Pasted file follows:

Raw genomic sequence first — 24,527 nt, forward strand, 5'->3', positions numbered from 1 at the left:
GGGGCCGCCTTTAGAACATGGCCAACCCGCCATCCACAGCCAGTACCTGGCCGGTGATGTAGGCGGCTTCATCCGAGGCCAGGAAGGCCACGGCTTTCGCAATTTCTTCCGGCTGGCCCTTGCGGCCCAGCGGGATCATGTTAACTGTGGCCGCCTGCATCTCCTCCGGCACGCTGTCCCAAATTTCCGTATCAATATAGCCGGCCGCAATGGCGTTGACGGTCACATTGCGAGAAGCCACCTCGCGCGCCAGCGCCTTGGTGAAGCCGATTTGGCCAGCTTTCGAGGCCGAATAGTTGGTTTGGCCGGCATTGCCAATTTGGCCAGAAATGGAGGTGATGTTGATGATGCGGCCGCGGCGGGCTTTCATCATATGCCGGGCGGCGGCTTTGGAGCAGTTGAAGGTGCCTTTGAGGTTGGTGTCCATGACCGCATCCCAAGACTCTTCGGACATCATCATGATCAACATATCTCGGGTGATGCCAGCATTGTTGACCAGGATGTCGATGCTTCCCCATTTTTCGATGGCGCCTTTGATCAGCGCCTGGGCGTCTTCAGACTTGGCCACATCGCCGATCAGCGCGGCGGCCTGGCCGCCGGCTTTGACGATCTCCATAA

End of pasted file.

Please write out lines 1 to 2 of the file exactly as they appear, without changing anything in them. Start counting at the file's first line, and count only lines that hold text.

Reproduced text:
Raw genomic sequence first — 24,527 nt, forward strand, 5'->3', positions numbered from 1 at the left:
GGGGCCGCCTTTAGAACATGGCCAACCCGCCATCCACAGCCAGTACCTGGCCGGTGATGTAGGCGGCTTCATCCGAGGCCAGGAAGGCCACGGCTTTCGCAATTTCTTCCGGCTGGCCCTTGCGGCCCAGCGGGATCATGTTAACTGTGGCCGCCTGCATCTCCTCCGGCACGCTGTCCCAAATTTCCGTATCAATATAGCCGGCCGCAATGGCGTTGACGGTCACATTGCGAGAAGCCACCTCGCGCGCCAGCGCCTTGGTGAAGCCGATTTGGCCAGCTTTCGAGGCCGAATAGTTGGTTTGGCCGGCATTGCCAATTTGGCCAGAAATGGAGGTGATGTTGATGATGCGGCCGCGGCGGGCTTTCATCATATGCCGGGCGGCGGCTTTGGAGCAGTTGAAGGTGCCTTTGAGGTTGGTGTCCATGACCGCATCCCAAGACTCTTCGGACATCATCATGATCAACATATCTCGGGTGATGCCAGCATTGTTGACCAGGATGTCGATGCTTCCCCATTTTTCGATGGCGCCTTTGATCAGCGCCTGGGCGTCTTCAGACTTGGCCACATCGCCGATCAGCGCGGCGGCCTGGCCGCCGGCTTTGACGATCTCCATAA